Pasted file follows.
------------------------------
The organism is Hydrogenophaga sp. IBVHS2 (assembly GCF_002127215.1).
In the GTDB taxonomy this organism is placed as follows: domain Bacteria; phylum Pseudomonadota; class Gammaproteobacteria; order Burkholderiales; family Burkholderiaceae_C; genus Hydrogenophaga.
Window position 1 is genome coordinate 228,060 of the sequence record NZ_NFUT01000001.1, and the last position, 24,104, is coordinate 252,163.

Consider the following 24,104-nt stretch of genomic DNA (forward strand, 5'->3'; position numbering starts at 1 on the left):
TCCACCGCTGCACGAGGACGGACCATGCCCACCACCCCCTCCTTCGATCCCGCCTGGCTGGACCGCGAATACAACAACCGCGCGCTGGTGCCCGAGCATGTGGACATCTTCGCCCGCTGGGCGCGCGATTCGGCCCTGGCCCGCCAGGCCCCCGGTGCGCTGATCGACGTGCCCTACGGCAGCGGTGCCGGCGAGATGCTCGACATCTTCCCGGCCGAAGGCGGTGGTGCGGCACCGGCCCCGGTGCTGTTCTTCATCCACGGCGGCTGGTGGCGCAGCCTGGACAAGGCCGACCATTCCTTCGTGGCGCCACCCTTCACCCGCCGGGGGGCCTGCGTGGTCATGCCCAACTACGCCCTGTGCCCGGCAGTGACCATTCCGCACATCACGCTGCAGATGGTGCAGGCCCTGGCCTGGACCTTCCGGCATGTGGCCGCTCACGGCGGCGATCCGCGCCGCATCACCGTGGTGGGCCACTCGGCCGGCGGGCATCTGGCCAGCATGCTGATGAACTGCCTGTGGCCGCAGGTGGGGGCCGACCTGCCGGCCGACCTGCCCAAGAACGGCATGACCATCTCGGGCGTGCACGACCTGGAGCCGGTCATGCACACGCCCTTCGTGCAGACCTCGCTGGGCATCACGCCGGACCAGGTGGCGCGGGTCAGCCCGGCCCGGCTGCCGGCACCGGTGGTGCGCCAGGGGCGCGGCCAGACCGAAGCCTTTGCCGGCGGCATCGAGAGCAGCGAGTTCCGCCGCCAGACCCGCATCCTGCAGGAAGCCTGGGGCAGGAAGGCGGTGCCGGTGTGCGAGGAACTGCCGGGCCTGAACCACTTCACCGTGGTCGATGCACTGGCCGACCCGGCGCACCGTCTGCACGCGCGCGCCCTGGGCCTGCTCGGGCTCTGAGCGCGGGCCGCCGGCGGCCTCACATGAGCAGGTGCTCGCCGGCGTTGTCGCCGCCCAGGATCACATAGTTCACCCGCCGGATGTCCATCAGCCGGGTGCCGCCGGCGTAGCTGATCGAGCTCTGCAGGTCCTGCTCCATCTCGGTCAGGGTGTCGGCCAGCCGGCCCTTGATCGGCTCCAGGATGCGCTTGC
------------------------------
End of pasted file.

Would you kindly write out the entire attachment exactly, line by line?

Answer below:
The organism is Hydrogenophaga sp. IBVHS2 (assembly GCF_002127215.1).
In the GTDB taxonomy this organism is placed as follows: domain Bacteria; phylum Pseudomonadota; class Gammaproteobacteria; order Burkholderiales; family Burkholderiaceae_C; genus Hydrogenophaga.
Window position 1 is genome coordinate 228,060 of the sequence record NZ_NFUT01000001.1, and the last position, 24,104, is coordinate 252,163.

Consider the following 24,104-nt stretch of genomic DNA (forward strand, 5'->3'; position numbering starts at 1 on the left):
TCCACCGCTGCACGAGGACGGACCATGCCCACCACCCCCTCCTTCGATCCCGCCTGGCTGGACCGCGAATACAACAACCGCGCGCTGGTGCCCGAGCATGTGGACATCTTCGCCCGCTGGGCGCGCGATTCGGCCCTGGCCCGCCAGGCCCCCGGTGCGCTGATCGACGTGCCCTACGGCAGCGGTGCCGGCGAGATGCTCGACATCTTCCCGGCCGAAGGCGGTGGTGCGGCACCGGCCCCGGTGCTGTTCTTCATCCACGGCGGCTGGTGGCGCAGCCTGGACAAGGCCGACCATTCCTTCGTGGCGCCACCCTTCACCCGCCGGGGGGCCTGCGTGGTCATGCCCAACTACGCCCTGTGCCCGGCAGTGACCATTCCGCACATCACGCTGCAGATGGTGCAGGCCCTGGCCTGGACCTTCCGGCATGTGGCCGCTCACGGCGGCGATCCGCGCCGCATCACCGTGGTGGGCCACTCGGCCGGCGGGCATCTGGCCAGCATGCTGATGAACTGCCTGTGGCCGCAGGTGGGGGCCGACCTGCCGGCCGACCTGCCCAAGAACGGCATGACCATCTCGGGCGTGCACGACCTGGAGCCGGTCATGCACACGCCCTTCGTGCAGACCTCGCTGGGCATCACGCCGGACCAGGTGGCGCGGGTCAGCCCGGCCCGGCTGCCGGCACCGGTGGTGCGCCAGGGGCGCGGCCAGACCGAAGCCTTTGCCGGCGGCATCGAGAGCAGCGAGTTCCGCCGCCAGACCCGCATCCTGCAGGAAGCCTGGGGCAGGAAGGCGGTGCCGGTGTGCGAGGAACTGCCGGGCCTGAACCACTTCACCGTGGTCGATGCACTGGCCGACCCGGCGCACCGTCTGCACGCGCGCGCCCTGGGCCTGCTCGGGCTCTGAGCGCGGGCCGCCGGCGGCCTCACATGAGCAGGTGCTCGCCGGCGTTGTCGCCGCCCAGGATCACATAGTTCACCCGCCGGATGTCCATCAGCCGGGTGCCGCCGGCGTAGCTGATCGAGCTCTGCAGGTCCTGCTCCATCTCGGTCAGGGTGTCGGCCAGCCGGCCCTTGATCGGCTCCAGGATGCGCTTGC